A late start, motley crew
In previous years the conflict started much sooner — as early as November when the dry season starts and roads are traversable. But SAF is employing a new tactic, Ngutulu told Nuba Reports, by attempting an offensive close to the rainy season (roughly May to November), when the Nuba Mountains’ muddied landscape predominates.
Sudan is also launching multiple, simultaneous attacks unlike previous concentrated, singular SAF offensives, he added.
The late offensive may be more logistical rather than strategic. SAF is relying on increasingly diverse forces from pro-government militias marking an organizational challenge, according to local sources and a report by the security think tank Small Arms Survey.
“They are very mixed,” said one rebel soldier, Jibril Gebeil to Nuba Reports, “They are Rapid Support Force, Popular Defense Force, Abu-Tira — a very mixed force that they collected and brought to attack people.”
Militias and local recruits familiar with the territory are leading the government attacks, sources in the Nuba Mountains told Nuba Reports. The SPLM-N claim the SAF is training and even using a South Sudanese militia to carry out attacks in Tess, Buram County and the Al-Hamra area in neighboring Um Dorein County, reports stated. The government denies the claim.
Militia recruitment since the beginning of 2015 has also been problematic for Khartoum. The government has been unable to pay the militias, leading the state-sponsored militia, the Rapid Support Force, to loot northern Khartoum in protest last September. Youths from another militia, the Popular Defense Force, are deserting the battlefield due to lack of payment, local sources said.
More failed peace talks
But SAF spokesman Al Shami says the delay in fighting is after exhausting attempts at peace. The African Union High Implementation Panel on March 18 held a consultative meeting in Addis Ababa, Ethiopia, between the government and SPLM-N, along with other Darfur-based rebel groups and the opposition National Umma Party to discuss the resumption of the peace process between the groups.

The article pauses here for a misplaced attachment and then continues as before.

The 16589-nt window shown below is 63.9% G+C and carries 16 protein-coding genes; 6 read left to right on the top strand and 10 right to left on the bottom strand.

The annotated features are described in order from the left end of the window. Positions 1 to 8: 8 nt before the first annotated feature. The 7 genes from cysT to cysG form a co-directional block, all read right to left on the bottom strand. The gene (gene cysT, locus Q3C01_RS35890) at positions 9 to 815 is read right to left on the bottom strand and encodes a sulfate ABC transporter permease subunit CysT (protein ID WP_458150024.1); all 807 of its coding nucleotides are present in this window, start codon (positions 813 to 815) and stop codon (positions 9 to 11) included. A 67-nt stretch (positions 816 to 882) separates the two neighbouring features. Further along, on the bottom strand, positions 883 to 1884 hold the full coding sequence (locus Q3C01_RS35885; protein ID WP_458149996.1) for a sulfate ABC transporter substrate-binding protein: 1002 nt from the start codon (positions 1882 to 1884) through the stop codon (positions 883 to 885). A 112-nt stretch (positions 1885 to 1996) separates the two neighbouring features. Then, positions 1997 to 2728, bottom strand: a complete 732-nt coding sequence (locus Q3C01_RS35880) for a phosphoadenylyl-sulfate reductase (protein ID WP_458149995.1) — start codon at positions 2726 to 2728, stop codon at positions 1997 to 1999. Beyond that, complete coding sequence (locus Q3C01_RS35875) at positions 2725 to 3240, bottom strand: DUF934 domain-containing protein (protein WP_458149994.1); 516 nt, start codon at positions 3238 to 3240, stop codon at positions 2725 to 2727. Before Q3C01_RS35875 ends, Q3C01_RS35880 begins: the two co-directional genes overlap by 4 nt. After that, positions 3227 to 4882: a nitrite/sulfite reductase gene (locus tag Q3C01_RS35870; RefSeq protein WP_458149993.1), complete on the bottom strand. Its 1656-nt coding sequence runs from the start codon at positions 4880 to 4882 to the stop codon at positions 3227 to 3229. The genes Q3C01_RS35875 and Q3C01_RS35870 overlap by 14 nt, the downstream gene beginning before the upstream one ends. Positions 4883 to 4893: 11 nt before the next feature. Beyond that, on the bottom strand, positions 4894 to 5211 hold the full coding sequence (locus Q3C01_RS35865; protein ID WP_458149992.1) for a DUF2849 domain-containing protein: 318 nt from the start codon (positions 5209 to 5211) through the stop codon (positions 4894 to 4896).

The government and the chief negotiator, Thabo Mbeki, signed the document calling for a peace agreement without requiring the disarmament of SPLM-N forces. The framework agreement also required opposition parties and rebel groups to participate in a national dialogue, a state-led peace initiative launched in October 2015 in the capital, Khartoum.
The opposition and rebel groups ignored international and regional pressures and refused to sign, claiming the dialogue is subject to government manipulation and would not procure genuine peace. “Our ultimate goal is peace in Sudan — which this document will not achieve,” SPLM-N chairman Malik Agar said in an interview with Radio Dabanga.
Sudan authorities are now using the collapsed peace deal as a pretext to launch their offensive. The SAF spokesman said they will now “fight all the rebels across Sudan” with five campaigns focusing on the Nuba Mountains. “Now we are sure the rebels are using the way of war since they are refusing to sign the Mbeki plan,” Al Shami said.
As the political and physical fighting nearly enters its sixth year, citizens in the Nuba Mountains persevere with daily life, including attending school.
“War is always against education,” student James Mohamed told Nuba Reports, “but we will continue classes, even if the planes come, we run and come back to continue. We will not give up.”
This article originally appeared at Nuba Reports.